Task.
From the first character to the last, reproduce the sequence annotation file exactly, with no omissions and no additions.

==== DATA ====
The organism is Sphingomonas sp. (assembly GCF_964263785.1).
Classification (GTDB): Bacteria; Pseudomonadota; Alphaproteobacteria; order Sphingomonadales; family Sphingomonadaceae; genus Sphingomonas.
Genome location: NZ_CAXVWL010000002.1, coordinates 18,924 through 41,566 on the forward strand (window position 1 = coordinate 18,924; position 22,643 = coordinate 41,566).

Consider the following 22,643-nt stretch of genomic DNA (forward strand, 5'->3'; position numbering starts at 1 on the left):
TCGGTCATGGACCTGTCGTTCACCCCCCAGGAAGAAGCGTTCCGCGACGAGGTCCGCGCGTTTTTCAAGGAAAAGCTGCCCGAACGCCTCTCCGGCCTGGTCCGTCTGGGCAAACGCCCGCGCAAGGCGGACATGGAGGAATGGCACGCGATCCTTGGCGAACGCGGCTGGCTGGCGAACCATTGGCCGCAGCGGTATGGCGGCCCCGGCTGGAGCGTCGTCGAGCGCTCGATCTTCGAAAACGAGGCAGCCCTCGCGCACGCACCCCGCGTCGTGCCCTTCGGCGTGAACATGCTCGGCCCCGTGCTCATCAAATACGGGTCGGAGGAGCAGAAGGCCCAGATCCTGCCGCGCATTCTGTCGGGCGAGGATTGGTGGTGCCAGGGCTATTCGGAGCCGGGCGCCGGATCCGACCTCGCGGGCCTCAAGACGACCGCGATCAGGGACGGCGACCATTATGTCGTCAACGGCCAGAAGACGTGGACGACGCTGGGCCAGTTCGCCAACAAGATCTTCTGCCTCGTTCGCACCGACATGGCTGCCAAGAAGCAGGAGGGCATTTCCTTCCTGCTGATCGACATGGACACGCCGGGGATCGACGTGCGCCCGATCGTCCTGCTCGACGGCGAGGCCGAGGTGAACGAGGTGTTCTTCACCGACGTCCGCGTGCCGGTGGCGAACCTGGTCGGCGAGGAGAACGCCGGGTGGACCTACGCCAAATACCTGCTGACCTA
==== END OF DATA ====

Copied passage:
The organism is Sphingomonas sp. (assembly GCF_964263785.1).
Classification (GTDB): Bacteria; Pseudomonadota; Alphaproteobacteria; order Sphingomonadales; family Sphingomonadaceae; genus Sphingomonas.
Genome location: NZ_CAXVWL010000002.1, coordinates 18,924 through 41,566 on the forward strand (window position 1 = coordinate 18,924; position 22,643 = coordinate 41,566).

Consider the following 22,643-nt stretch of genomic DNA (forward strand, 5'->3'; position numbering starts at 1 on the left):
TCGGTCATGGACCTGTCGTTCACCCCCCAGGAAGAAGCGTTCCGCGACGAGGTCCGCGCGTTTTTCAAGGAAAAGCTGCCCGAACGCCTCTCCGGCCTGGTCCGTCTGGGCAAACGCCCGCGCAAGGCGGACATGGAGGAATGGCACGCGATCCTTGGCGAACGCGGCTGGCTGGCGAACCATTGGCCGCAGCGGTATGGCGGCCCCGGCTGGAGCGTCGTCGAGCGCTCGATCTTCGAAAACGAGGCAGCCCTCGCGCACGCACCCCGCGTCGTGCCCTTCGGCGTGAACATGCTCGGCCCCGTGCTCATCAAATACGGGTCGGAGGAGCAGAAGGCCCAGATCCTGCCGCGCATTCTGTCGGGCGAGGATTGGTGGTGCCAGGGCTATTCGGAGCCGGGCGCCGGATCCGACCTCGCGGGCCTCAAGACGACCGCGATCAGGGACGGCGACCATTATGTCGTCAACGGCCAGAAGACGTGGACGACGCTGGGCCAGTTCGCCAACAAGATCTTCTGCCTCGTTCGCACCGACATGGCTGCCAAGAAGCAGGAGGGCATTTCCTTCCTGCTGATCGACATGGACACGCCGGGGATCGACGTGCGCCCGATCGTCCTGCTCGACGGCGAGGCCGAGGTGAACGAGGTGTTCTTCACCGACGTCCGCGTGCCGGTGGCGAACCTGGTCGGCGAGGAGAACGCCGGGTGGACCTACGCCAAATACCTGCTGACCTA